I’d originally planned to post this after a final edit on January 6th. The events of that day compelled me to focus on a more pressing topic (see posts January 6th 2021. Insurrection in America and Cut by the Knife of Corruption. )
“We will open the book. Its pages are blank. We are going to put words on them ourselves. The book is called Opportunity and its first chapter is New Year’s Day.”
― Edith Lovejoy Pierce
New Year’s Day 2021. In “normal” times I’d start the year off with a morning glimpse of the Rose Parade in Pasadena. After getting my fill of bands, floats and hackneyed commentary delivered by “B” list celebs, desperate for a gig, any gig, I’d move to football where I would stay through the day and into the evening.
In this house I’m the first one to see the light of the new year. In this house I’m the first one to see the light every day of every year. I’m the early riser; the morning coffee brewer, furnace starter and dog feeder. I like being the first one up; being able to get a quiet, solitary jump on the day. I recognize sleep as necessary but it’s almost an evil one. Sleep is a subject of debate in this house.
“I love to sleep,” says Cora.
“It’s nice,” I respond, “but it’s a waste of time.”
Years ago, when we hosted New Years Eve parties, being the early riser lost some of its appeal when the New Years Day groggies descended at about halftime of the Rose Bowl Game. Those New Year’s Eve parties ran into the early morning hours with a few of those affairs greeting the early flickering of dawn. What seems like a good idea in the wee hours loses some of its shine with the onset of a woozy daze.
With the coming of older age, wisdom and, well, turning into dull people, Cora and I rarely stay up until midnight. That doesn’t mean that we don’t greet the new year. At the stroke of midnight we’re usually awakened by the booming of the illegal fireworks.
“Ugh. Dumbasses better not set the dry grass on the hill on fire.”
“Happy New Year dear”
“Yeah, happy New Year dear. Go back to sleep.”
This year we watched Wonder Woman 84, a film that our son tried to warn us away from. Our daughter chimed in,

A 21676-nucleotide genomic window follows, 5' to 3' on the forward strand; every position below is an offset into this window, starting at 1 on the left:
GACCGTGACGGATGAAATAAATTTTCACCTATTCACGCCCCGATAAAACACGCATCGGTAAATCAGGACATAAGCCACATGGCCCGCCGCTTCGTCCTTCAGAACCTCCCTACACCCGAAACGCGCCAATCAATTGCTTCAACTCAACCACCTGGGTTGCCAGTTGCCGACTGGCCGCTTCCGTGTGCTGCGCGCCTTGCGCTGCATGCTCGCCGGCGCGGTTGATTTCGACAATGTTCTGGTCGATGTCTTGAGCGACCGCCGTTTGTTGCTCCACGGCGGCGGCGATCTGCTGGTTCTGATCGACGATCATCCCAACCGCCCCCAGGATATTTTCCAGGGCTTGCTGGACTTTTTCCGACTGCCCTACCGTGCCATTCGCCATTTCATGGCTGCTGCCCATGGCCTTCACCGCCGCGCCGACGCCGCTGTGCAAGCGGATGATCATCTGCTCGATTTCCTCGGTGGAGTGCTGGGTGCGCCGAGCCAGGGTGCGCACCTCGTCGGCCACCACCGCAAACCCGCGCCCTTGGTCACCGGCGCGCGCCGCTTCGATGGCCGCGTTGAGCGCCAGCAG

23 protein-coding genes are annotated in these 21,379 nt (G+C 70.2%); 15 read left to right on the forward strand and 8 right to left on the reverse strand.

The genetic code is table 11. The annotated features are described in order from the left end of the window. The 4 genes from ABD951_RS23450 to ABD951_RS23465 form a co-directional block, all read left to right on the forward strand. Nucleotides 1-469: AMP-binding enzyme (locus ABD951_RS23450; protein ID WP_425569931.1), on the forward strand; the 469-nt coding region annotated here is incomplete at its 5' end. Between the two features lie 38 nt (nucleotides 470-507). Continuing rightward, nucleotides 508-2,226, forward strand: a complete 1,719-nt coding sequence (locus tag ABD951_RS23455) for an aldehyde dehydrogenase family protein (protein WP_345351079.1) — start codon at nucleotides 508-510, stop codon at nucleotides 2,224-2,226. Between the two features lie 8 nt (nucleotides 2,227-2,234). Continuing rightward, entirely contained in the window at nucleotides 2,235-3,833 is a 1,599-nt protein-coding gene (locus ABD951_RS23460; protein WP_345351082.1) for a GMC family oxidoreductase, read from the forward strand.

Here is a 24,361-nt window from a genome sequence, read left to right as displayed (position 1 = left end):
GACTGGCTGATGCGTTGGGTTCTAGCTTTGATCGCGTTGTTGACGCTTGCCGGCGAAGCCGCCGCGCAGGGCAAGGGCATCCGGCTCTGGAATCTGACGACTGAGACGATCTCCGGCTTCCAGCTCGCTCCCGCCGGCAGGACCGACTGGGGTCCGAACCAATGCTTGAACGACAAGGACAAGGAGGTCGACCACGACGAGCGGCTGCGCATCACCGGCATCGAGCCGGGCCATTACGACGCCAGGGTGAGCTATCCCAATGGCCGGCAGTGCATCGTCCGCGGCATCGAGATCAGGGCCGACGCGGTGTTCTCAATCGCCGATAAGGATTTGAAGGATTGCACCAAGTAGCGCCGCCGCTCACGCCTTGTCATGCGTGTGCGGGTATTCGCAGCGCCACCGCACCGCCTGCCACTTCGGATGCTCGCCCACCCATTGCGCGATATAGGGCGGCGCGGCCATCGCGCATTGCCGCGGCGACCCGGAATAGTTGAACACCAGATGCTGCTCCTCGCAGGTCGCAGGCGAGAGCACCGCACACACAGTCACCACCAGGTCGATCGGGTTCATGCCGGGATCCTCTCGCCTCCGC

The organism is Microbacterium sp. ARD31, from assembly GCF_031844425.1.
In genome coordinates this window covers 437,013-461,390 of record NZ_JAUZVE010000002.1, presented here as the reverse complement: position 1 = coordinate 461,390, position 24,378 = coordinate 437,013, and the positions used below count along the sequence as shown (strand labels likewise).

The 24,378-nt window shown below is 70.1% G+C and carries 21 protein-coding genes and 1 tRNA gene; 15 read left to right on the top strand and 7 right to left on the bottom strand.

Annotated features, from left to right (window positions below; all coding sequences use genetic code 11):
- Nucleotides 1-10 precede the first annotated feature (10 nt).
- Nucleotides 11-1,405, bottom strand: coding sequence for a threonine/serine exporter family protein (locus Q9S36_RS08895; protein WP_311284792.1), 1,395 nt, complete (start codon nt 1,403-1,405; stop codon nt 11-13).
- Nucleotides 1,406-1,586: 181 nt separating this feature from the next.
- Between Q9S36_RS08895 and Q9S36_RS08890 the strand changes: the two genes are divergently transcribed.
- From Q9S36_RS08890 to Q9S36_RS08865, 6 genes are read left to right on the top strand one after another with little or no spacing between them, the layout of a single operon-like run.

“Everyone says it’s no good.” Even though she hasn’t seen it.
Cora does that same “Everyone says…,” thing.
Donald Trump also does it, (“Everyone tells me I’m the best president since Lincoln, maybe better.”) which is as good a reason as any to avoid “Everyone says…”
WW84 isn’t a bad movie. It’s action packed, angst free entertainment. I don’t watch a superhero movie with the same expectations as I would American History X or Fences or Selma. Sometimes you just go into a movie with the intention of being entertained without being left despondent over world affairs or depressed by the state of the human condition. Wonder Woman took us to 11, an hour before the end of an ironically forgettable and yet unforgettable year. Cora went straight to bed and I read for a short while before going to bed. At midnight the illegal fireworks went off.
“Ugh. Dumbasses better not set the dry grass on the hill on fire.”
“Happy New Year dear.”
“Yeah, happy New Year dear. Go back to sleep.”
2020 wasn’t a normal year and there’s no illusion that 2021 is going to get off to a normal start. Let’s not forget though that normal has become a relative term. For the past ten months we’ve gone through various different iterations of normalcy. It’s become a normal activity to contemplate the nature of the normal of the moment, predict the normal of the future and lament the passing of the normal before the birth of the demon child named 2020. For Cora and I the new normal isn’t normally different from our normal routine in the pre-new normal days. Normally we don’t worry about these new normal days as long as we’re normally careful.
So, the Rose Parade was just another in a string of holiday COVID casualties and as for the football, which I would normally watch, well, my interest in sports has mostly been a casualty of COVID. In May of last year, you know – ages ago, I was thrilled to watch my first COVID era live sports event, a NASCAR race – a touch of normalcy even though the normally packed grandstands were new-normally deserted. On New Years Day this year I watched a few minutes of an early bowl game; can’t recall which game it was or who was playing.